John Feinstein: Loyola's Patsos Is Never Out of Character
One minute, Jimmy Patsos's Loyola basketball team -- or, as he constantly refers to it, his "young team" -- was working down the clock for a final shot in a 75-75 game against Rider on Thursday night at Reitz Arena in Baltimore. Then, in an instant, the game was over and all hell was breaking loose.
With less than five seconds left, Loyola point guard Brian Rudolph, who had been superb getting to the basket all night, drove the lane and -- double-teamed -- forced up a shot that never had a chance. A scramble ensued, and Rider's Justin Robinson grabbed the ball and flipped it to midcourt, where Ryan Thompson picked it up in full stride with the clock ticking down.
Thompson steamed toward the hoop, leapt in the air and flipped the ball off the rim and through the basket, the buzzer sounding either just before or just after he released the ball. Both benches went crazy -- Rider celebrating, Loyola screaming that the basket shouldn't count. The referees consulted. The basket was good. Because the game wasn't televised, there was no replay to uphold or overturn their decision.
Patsos ran to protest while the Rider players turned to the Loyola student section, taunting them with the latest obnoxious celebration tactic: the uniform pop, holding their jerseys up to say "look at us." As the handshake line formed, there were angry words. Someone threw a punch. Suddenly, players were all over the court pushing and pulling at one another as the coaches from both teams and a couple of overmatched security guards pulled them apart.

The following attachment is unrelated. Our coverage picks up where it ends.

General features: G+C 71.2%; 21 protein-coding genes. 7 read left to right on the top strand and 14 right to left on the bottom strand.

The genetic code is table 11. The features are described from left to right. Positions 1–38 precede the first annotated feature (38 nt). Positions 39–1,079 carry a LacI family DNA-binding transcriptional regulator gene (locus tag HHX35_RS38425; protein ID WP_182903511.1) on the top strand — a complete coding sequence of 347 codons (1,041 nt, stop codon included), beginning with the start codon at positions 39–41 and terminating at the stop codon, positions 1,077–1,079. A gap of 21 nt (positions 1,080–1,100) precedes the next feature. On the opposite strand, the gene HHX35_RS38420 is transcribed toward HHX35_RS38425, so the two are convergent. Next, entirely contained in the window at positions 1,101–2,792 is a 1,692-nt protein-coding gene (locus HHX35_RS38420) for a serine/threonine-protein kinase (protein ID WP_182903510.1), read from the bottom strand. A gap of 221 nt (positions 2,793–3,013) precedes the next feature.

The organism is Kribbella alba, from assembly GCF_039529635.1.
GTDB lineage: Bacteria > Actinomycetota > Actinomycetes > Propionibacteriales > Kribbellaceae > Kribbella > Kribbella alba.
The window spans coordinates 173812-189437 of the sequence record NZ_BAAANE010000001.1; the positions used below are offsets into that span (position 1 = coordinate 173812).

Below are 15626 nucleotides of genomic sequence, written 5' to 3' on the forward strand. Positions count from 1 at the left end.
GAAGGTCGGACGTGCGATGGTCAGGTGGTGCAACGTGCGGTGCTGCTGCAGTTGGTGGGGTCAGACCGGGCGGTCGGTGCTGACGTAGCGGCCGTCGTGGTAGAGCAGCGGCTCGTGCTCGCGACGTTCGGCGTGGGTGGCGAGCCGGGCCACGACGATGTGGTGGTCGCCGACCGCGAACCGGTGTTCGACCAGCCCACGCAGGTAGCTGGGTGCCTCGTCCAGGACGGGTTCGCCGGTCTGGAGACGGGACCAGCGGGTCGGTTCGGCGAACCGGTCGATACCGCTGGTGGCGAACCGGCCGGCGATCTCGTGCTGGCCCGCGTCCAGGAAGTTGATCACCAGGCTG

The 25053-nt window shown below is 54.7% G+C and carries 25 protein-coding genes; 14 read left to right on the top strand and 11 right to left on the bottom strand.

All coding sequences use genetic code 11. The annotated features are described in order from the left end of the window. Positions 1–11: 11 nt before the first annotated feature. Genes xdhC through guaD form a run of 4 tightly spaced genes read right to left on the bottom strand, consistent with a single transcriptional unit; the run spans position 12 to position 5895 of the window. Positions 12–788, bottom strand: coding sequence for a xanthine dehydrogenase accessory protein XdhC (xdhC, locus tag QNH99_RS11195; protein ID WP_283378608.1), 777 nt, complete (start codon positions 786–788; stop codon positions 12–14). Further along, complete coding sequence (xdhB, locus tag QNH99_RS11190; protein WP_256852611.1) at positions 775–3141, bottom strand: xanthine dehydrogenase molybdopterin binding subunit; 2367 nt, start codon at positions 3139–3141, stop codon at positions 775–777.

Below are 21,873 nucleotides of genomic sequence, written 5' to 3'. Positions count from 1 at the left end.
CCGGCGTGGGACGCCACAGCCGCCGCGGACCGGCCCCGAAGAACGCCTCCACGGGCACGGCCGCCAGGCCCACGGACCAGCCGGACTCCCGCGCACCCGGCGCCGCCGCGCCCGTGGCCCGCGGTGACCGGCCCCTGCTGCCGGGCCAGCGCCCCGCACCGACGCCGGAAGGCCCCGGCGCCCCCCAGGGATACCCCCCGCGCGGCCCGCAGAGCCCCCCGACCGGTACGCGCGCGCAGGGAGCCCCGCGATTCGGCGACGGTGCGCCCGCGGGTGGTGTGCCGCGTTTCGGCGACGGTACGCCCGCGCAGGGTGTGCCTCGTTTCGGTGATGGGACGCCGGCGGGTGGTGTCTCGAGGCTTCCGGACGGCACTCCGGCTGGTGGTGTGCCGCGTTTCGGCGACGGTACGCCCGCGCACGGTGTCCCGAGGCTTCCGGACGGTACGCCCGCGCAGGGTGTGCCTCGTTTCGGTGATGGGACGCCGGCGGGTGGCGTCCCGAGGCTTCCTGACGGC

A full-scale riot was avoided. The Rider players left the court while the frustrated Loyola players waited, because there is only one staircase leading to the locker rooms.
"Right there," Patsos said, still pouring sweat, voice hoarse from shouting all night, "is our season in microcosm."
Young team. Young coach. A learning experience, no doubt, for all.
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It has been five years now since Patsos left Maryland after 13 turbulent seasons working there under Gary Williams. He was a part of two Final Four trips and a national championship and was probably "fired" 569 times -- give or take -- for misdeeds committed on the court by the Terrapins.
Patsos was 37 when he arrived at Loyola, taking over a program that had won one game the previous season and 16 over the previous four seasons. He threw himself into the job with manic passion, following very much in the footsteps of his mentor at Maryland.
"Maybe I've tried to do too much at times," he said Thursday evening. "I love what I do; I love interacting with the students, talking to alumni, promoting, helping sell tickets, all of it. Gary was probably better at compartmentalizing than I am. He would sit down and say, 'Today we need to do this.' I tend to try to do 12 things at once."